Can We Please Stop Speaking Over Black Women

So can we please go ahead and stop speaking over Black Women. This of course goes beyond just this marginalised group of people queens and should be applied to all marginalised, oppressed, and unheard groups of people. But lets stay on task with this post. Can we please stop speaking over Black Women.

The inspiration for this post came from an article I read about 2 weeks ago, with the intention of writing and posting rather soon after and keep it topical and related but I’m really not good at writing for external relevancy (and tbh there’s so much shit going on daily that there’s no way to keep up). Because I had left it so long I was just going to bin the idea, but then it occurred to me, this problem isn’t of a moment, it isn’t a singular occurrence. It is continual, it is daily, it is written in the history book (all 2 pages they let us have) going back for an age. We are not listening to Black Women.

The article in question was detailing a conversation had during a Women in Film luncheon at the Sundance Film Festival. The Black Woman in question not being listened to was Jessica Williams (quite literally the Doppest of Queens. Check out her podcast 2 Dope Queens with Phoebe Robinson).

Now I’m not going to take too much from the article and would just recommend that you read it for yourself (I’m awful of relaying stories.) But things appeared to take a turn for the worst when, in response to a call for everyone present ‘to explore their inner identity’ (in the face of a post trump election) by actor Shirley MacLaine, Jessica asked what about those who are already at war with the world just by the way they look (i.e. intersectionality). This received opposition from Actor Selma Hayek and descended into a back and forth, but a back-and-forth where no one listened to what Jessica was actually saying, instead speaking over her and shutting her down. Whilst it did feel like it was the intention of ‘coming together as a collective women to overcome the powers that be’ that Selma was speaking from, in the same way that certain people within the LGBTQ+ community or the black community (pertaining to me personally) push the rhetoric of ‘we are all facing the same evil lets put differences aside to overcome’ but that just isn’t true, it isn’t a reality. Whether it be the Women’s Suffragette Movement (worldwide), Stonewall, or the Civil Rights Movements, members of these communities that face oppression and marginalisation on more than one count are frequently (to the point of systematically) forgotten about. And this happens because we are not listening.

So if Jessica as a Black Woman is standing there and telling you that the ways in which she has to navigate this world to succeed or even survive are different from you, even though you may very well be black, or you very well maybe a woman. It is for you to listen, understand her plight and seek to find ways in which you can use your privilege (male or white) to help her get to this Utopia of magical equality with you (not straggling behind.)

So if I as a queer Black man is standing here and telling you that the ways in which I have to navigate this world to succeed or even survive are different from you, even though you may very well be black, or you very well maybe queer. It is for you to listen, understand my plight and seek to find ways in which you can use your privilege (hetero or white) to help me get to this Utopia of magical equality with you (not straggling behind.)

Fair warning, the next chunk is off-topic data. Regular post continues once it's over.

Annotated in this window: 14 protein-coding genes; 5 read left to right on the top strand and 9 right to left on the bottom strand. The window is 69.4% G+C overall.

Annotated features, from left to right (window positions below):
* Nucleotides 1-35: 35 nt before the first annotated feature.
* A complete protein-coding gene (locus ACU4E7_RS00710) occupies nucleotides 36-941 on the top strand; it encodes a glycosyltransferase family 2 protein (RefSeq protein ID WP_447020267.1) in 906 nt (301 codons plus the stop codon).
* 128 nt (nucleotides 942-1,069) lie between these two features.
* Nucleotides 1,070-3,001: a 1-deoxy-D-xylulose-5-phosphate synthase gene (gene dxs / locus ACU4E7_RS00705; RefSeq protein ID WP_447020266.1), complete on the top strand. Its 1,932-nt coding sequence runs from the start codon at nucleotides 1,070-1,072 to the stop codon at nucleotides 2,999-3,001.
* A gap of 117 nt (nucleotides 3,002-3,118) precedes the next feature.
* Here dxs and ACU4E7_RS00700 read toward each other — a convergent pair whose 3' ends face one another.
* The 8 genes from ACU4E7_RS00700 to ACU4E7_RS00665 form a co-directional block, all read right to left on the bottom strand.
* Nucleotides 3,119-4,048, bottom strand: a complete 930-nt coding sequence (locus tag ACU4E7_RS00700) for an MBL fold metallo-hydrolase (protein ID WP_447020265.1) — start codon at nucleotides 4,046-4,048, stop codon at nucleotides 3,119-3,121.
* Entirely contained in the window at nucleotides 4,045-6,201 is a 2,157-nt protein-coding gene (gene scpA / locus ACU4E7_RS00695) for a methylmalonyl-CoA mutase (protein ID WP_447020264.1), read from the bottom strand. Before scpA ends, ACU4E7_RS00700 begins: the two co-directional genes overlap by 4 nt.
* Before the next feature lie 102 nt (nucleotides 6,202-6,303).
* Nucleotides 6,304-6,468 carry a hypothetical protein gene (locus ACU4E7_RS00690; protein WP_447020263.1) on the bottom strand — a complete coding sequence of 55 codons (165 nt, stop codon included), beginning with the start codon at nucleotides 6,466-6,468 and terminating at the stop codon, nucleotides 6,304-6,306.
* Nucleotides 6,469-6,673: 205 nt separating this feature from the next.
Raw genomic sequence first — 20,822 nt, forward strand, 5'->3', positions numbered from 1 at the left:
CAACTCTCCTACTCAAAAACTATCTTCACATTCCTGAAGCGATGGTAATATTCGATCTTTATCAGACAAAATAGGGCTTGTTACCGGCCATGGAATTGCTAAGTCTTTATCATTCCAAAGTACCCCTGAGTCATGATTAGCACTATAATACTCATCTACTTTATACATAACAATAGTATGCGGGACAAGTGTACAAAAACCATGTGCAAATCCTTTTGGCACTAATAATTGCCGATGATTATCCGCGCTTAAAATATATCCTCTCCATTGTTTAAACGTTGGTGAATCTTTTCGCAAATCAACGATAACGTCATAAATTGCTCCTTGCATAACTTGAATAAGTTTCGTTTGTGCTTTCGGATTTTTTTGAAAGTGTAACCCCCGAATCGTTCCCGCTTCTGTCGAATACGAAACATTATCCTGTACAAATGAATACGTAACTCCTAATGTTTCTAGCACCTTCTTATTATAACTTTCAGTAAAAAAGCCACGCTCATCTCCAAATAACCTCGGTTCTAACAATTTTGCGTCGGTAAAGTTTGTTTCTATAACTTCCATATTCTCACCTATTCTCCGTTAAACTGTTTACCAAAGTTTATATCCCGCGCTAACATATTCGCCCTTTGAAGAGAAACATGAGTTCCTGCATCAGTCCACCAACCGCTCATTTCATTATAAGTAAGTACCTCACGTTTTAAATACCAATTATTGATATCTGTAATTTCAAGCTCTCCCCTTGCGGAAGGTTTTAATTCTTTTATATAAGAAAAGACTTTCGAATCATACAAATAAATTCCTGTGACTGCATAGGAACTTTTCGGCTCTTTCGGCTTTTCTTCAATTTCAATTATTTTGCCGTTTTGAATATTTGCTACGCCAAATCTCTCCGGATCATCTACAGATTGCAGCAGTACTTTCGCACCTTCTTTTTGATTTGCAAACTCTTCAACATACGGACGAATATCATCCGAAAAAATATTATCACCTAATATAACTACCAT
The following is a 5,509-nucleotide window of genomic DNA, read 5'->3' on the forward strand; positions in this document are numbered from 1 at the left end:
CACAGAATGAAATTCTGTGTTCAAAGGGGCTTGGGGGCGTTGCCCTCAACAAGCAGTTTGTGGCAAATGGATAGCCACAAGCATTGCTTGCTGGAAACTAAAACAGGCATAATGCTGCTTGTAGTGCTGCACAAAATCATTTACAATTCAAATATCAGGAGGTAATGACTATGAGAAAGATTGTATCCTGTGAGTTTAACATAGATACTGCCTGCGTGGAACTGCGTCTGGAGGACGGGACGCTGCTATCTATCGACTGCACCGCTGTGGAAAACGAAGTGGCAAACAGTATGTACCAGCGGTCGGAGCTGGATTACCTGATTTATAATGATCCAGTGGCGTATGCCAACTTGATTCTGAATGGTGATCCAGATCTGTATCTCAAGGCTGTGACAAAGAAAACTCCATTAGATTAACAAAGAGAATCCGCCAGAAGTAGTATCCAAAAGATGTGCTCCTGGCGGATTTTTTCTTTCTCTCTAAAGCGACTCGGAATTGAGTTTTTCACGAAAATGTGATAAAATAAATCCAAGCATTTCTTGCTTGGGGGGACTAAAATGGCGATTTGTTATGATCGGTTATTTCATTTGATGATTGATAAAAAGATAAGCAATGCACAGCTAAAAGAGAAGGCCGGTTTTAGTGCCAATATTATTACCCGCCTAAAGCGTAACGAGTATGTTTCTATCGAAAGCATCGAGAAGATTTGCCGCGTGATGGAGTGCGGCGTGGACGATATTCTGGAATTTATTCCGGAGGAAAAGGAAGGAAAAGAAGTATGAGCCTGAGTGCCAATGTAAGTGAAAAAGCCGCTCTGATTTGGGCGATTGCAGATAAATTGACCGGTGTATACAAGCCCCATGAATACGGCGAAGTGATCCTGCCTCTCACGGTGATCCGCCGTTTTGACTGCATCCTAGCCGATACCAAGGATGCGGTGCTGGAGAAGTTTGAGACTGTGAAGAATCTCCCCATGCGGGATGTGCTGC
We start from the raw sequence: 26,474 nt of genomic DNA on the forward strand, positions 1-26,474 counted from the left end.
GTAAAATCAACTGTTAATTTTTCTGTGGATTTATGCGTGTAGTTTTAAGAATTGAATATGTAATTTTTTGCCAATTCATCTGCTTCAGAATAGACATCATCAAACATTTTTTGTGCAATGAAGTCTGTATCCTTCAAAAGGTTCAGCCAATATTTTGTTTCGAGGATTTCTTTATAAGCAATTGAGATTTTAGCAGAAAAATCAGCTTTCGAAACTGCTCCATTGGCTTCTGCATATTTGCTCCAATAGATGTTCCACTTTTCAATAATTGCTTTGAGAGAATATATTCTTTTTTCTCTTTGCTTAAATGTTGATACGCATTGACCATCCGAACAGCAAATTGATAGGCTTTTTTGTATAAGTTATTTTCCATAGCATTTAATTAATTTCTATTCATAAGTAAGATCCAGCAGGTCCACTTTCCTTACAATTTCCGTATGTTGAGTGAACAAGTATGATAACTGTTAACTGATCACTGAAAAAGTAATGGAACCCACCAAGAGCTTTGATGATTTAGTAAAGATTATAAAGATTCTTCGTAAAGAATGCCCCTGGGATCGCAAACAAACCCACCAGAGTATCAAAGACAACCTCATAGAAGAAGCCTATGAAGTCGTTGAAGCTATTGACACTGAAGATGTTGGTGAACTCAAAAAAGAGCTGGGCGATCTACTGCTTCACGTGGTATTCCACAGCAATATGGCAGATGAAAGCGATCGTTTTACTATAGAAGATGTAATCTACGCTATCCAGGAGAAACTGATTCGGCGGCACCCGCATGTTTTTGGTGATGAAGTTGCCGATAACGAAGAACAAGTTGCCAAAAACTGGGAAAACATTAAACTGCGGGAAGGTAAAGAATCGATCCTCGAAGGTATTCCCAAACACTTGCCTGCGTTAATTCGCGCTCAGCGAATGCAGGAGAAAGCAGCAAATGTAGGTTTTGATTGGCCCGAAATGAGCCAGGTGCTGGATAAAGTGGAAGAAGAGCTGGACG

As it is collectively our responsibility’s as cis and non-disabled people to listen, uplift, and understand trans and disabled voices and experiences because history tells us that this is not what has previously transpired and people have suffered as a result.

The thing that struck me after reading the article was that this was not even the first time this had happen to Jessica. When Jon Stewart stepped down from hosting the Daily show and his successor was yet to be announced, many urged for Jessica to get the job. In 3 short tweets Jess let the world know that she would not be filling the seat because she didn’t want to. This led to a patronising (and in her words, insulting) article informing Jessica that she was suffering from imposter syndrome and labelled her as a victim. Do you see what happened there. A Black Woman is standing in front of you and telling you what she thinks, what she feels, what she knows, and the immediate response is to shut her down and project upon her your thoughts. NO. Just listen.

My heart truly goes out to Jessica, because just from reading that dialogue it sounds like a truly gut wrenching experience to sit in a room of your peers and to continually be shut down and not heard.

You also have to look at it like so, if this is happening to a successful Black Woman on 2 occasions in the most public of spaces, imagine how much more frequently this is happening to someone not famous, not as successful, or just behind closed doors, on an everyday basis.

So I want to close this post out by saying, this world which we all inhabit and move through has a fuck load of ailments that effect different people in very different ways. If we really want progress & equality, to see things change and get better I implore all to listen to each other. Making note to pay special attention to the voices that have historically been ignored. Make your fight for justice for everyone, make your fight for justice intersectional. As I like to say, “if it ain’t intersectional don’t @ me”

Oh, and word to the wise. Listen to Black Women, they haven’t steered me wrong yet.

✊🏿King✊🏿

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*Credit to Deathtodickens.com for the featured image.

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